Opening the Epiphany Floodgates
This has been a week of epiphanies. I’ve cleared the cobwebs and the fairy dust from several things, though they all, in their own way boil down to how I’ve mis-perceived my relationship with my dad, both while he was alive, and until recently.
As I’ve mentioned more than once, my relationship with my mom was virtually non-existent unless you count being like two angry bulls spoiling for a fight just for the sake of fighting a relationship. Early on, it was clear I was destined to disappoint her, though I never really figured out why. She had about 2 1/2 years to bond with her first-born before her second came along, and she, like her mother before her, tossed the first one aside to dote on the second. Nowadays, I’m sure it had something to do with the fact that she was young when I was born, and made her mistakes with me. It wasn’t necessarily that my sister was an easier child, but by the time she was born, mom had figured out some of the ins and outs of motherhood, just as she had with cooking.
Searching for a More Hospitable Host in my Dad
Somewhere in my young mind, I must have understood, and given up on trying to please her long before my 4th birthday (and heaven knows, I became an expert at displeasing her!) and turned my attention to my other parental unit, believing I could bond with him while my mother was turning all her attention to the newest addition to the family.
By then, I had become accustomed to being ignored or yelled at, so I figured any attention I got was better than nothing. My dad did what he knew best; he teased and tormented me, and when he had had enough, he yelled at me and sent me to my room. Even as a teenager, my mom would wield the over-used admonition “wait until your father gets home”. When he did, she’d whine and complain about my latest misdeeds until you’d swear I’d committed murder, or at least a federal crime. After a long day, it was the last thing he needed, so of course, he took it out on me.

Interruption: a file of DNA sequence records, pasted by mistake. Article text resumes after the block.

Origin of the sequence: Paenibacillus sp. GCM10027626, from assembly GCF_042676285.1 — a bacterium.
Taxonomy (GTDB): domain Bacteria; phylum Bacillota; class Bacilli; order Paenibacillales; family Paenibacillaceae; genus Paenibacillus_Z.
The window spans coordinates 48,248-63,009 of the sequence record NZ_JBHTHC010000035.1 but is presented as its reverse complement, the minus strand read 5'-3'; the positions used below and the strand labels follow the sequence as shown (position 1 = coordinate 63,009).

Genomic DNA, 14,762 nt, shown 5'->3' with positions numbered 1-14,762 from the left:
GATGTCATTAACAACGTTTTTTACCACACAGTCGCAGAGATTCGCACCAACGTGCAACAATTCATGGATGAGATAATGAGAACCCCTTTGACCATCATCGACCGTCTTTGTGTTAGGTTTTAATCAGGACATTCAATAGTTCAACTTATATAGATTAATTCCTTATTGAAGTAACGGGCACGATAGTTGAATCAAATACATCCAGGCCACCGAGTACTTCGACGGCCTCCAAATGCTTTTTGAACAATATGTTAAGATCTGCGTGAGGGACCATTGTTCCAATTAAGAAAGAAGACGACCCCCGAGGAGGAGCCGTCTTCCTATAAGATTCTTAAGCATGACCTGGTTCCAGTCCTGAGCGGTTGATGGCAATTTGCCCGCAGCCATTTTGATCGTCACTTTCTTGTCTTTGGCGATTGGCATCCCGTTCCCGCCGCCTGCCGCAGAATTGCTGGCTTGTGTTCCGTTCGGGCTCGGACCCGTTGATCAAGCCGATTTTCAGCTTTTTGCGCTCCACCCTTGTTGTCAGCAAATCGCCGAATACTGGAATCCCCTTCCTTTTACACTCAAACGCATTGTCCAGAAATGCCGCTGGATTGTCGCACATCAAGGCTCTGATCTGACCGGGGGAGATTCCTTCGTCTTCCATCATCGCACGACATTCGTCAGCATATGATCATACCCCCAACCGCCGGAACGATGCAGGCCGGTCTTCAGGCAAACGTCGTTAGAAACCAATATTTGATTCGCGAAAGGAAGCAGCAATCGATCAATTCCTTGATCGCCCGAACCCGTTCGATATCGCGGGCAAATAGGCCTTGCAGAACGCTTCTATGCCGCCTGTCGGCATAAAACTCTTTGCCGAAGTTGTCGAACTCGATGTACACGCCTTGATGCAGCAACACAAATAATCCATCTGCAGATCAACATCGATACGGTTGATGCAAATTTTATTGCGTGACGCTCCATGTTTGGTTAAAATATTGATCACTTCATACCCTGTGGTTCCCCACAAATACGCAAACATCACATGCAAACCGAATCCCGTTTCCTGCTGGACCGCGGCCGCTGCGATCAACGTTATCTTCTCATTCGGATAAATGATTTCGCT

Thus began another round of trying to win my dad’s approval. A game I’ve recently come to realize was one I could never win no matter how hard I tried. Eventually, I accepted his demanding nature and verbal abuse as approval, or the closest he ever came to giving it. I loved him unconditionally and accepted whatever small crumb of attention and affection he could spare.
Breaking the Rose-Colored Glasses
Flash forward to a night when I sat in the ER awaiting test results, and doing writing prompts to keep myself amused. As often happens, the seemingly innocuous prompt became a veritable rant about the times my dad had mistreated me or shown preference to a virtual stranger over me (like the time he let my then sister-in-law drive his RX7 but made some lame-ass excuse for not allowing me the same privilege).
The word storm escalated, and had I been sitting at a table or desk instead of resting the spiral notebook on my knees, I fear I’d have ripped holes in the paper, I was gripping the pen so tightly.
And yet, it was cathartic. It made me realize I’d been dishonest with myself, holding back feelings I actually believed I shouldn’t feel. But the truth about our feelings is they are what they are. If we try to restrain them, they burst forth in other less productive ways. Since my habit was to stuff mine into a bottle and seal them tightly, it was only a matter of time before the seal dried out and cracked, leaking those old, never-dealt-with feelings out in a random moment of inattention. The beeps and buzzes of monitors, crying babies, and cranky, confused old men appears to be the trigger that broke my seal and let all the messy, convoluted, unkempt feelings spill out in an inglorious mess.
Letting the Myriad Feelings Flow
While I sat in my curtained cubicle with my earbuds in my ears, the music only slightly reducing the ambient noise around me, the emotional cacophony poured forth as years of pent up anger demanded release. I cursed and railed against the man to whom I’d given only love and devotion, at least until even his crankiness became exhausting if taken in large doses. Yet I still called, I still checked in, and I still listened to him rail about this person or that, murmuring sympathetic noises while he ranted.